Loading. Allow for an extra helper to hold the buddy. Bring both horses into the yard, bandage legs, wrap the tail or put on travelling boots and walk the old horse calmly into the box. Bolt the padded flap in place and only tie the horse's head once he is secured and has no chance of running out again. Now bring the youngster up to the ramp, remembering to keep a calm and encouraging mood. If he can be persuaded to follow the bucket of molasses so much the better. Most youngsters are not that easily bribed but they do remember the positive reinforcement. Some horses jump about at this stage or simply 'stick', for both these behaviours a single or two lunge reins can be used to persuade the horse to move forward. With one handler at the horses head - never pulling - just keeping the head pointing in the right direction, the other two handlers can pick up the two ends of a lunge rein and slowly approach the horse's hindquarters.

If he is the kind of horse that objects to being touched by the rein, just threaten with it, swinging the rein calmly or revert to using both reins. Attach the hook of each rein to a strong point on the horse box, high enough to be able to put pressure on the gaskin area. Now the two handlers cross the rein behind the horse and push gently. If the horse has chosen to 'stick' increase the pressure slowly until the horse edges forward. It often helps to lift one front foot at a time onto the ramp, and even to make further steps into the box. The handler at the horse's head needs to move forward to make sure the horse sees the space that he can move into. A good tip at this stage is to run the long end of one of the reins through a secure point on the horse box so that the horse feels the rein is fixed and he cannot move back a single step.

If he manages to jump out of this position, or runs backwards, drop both reins so as not to startle the horse and start the whole exercise again. This method works in 90 % of cases and one should not have to resort to sedatives, blindfolding or worse. Once the front feet are inside the horse can be gently pushed in. By all means reward him, unload and repeat the procedure until he walks calmly into the box. When he is almost in, be careful that the handler does not startle him when he ducks under the chest bar, likewise when the handler leaves the box, open the door at the front slowly and slip out without offering the horse an escape route. ! Driving.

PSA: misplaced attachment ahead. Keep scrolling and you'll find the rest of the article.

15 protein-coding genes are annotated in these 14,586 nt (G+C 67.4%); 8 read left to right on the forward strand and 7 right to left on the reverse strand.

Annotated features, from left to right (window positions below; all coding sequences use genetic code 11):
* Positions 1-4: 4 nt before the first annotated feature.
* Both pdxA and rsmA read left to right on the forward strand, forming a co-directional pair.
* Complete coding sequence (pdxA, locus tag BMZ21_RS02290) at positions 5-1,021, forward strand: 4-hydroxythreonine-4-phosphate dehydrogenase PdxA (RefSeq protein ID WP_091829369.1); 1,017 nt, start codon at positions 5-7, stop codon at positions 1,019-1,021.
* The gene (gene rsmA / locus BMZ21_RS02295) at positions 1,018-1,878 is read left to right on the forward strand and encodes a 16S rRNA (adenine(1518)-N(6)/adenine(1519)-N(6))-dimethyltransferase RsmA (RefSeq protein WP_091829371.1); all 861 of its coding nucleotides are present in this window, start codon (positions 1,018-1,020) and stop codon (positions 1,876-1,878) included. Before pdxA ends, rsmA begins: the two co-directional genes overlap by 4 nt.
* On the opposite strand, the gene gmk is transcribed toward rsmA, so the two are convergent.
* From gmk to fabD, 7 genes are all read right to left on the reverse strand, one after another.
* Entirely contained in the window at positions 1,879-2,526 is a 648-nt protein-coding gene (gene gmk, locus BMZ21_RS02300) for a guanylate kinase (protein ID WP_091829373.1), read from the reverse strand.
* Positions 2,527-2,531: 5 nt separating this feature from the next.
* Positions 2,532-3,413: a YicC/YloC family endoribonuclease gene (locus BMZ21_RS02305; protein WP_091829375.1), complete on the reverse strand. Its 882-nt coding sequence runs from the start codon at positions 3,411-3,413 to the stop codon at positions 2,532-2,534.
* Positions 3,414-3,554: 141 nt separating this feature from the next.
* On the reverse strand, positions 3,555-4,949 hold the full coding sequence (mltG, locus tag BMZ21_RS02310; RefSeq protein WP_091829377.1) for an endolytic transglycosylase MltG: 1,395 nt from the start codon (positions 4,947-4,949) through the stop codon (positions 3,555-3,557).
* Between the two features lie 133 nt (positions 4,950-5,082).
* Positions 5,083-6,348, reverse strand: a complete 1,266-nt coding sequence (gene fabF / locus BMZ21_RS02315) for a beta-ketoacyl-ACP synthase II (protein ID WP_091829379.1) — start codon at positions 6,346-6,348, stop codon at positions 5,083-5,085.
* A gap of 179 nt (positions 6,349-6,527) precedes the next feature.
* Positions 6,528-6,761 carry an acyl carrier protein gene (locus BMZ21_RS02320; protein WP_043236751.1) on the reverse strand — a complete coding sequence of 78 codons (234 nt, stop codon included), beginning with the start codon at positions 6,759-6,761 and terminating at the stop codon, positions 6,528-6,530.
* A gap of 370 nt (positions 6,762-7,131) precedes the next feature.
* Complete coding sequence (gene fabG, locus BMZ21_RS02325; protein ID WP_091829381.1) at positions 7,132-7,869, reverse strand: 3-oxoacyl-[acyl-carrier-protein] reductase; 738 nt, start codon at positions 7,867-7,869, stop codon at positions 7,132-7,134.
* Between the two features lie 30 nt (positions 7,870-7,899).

Pull away gradually and when driving remember to avoid simultaneous breaking and turning if at all possible. When approaching a corner slow down almost to a standstill before making the turn, sudden braking and turning can result in the horse confusing the wall with the floor and the horse will scramble the wall until he falls. This phenomenon is quite common and one sometimes hears of a horse who cannot travel on a particular side. “ Never load Blaze on the left hand side “ can be very sound advice, it can even be tested, they have a memory of cornering too fast in that direction and will never forget. They will usually travel fine on the other side. Other horses are stressed if they sense that a new person is driving the towing vehicle, they get used to their owner's driving style. Remember also that if you are only loading a single horse in a two berth box, put him on the right hand side so that he travels in the middle of the road ( unless you have a right sided wall scrambler )If the horse is on the left hand side you will find the box sliding down the camber of the road, particularly on gravel roads. When you are travelling on our dusty roads, close the canvas cover at the back of the horsebox ( again slowly ) a lot of dust is sucked into most horse boxes and it is not only unpleasant for the horses but can cause respiratory distress. If it is a long trip 8 hours or more keep a careful watch over the horse for the next 24 hours to make sure he does not develop travel pneumonia . A raised temperature, listlessness, laboured fast breathing are all signs of this scary sickness which will need immediate veterinary attention.

Unloading When you arrive at your destination stop at a nice quiet spot , even if you need to park nearer to the arena at a later stage. Let your handler slip calmly in through the door and let him release the horse's lead rein before the ramp is lowered. Open the padded flap and instruct the handler not to restrain the horse if he wants to 'run' out, just grasp the lead rein in good time as he comes out. If the unloading process is an ordeal you will have that much more trouble loading him the next time. Bon Voyage!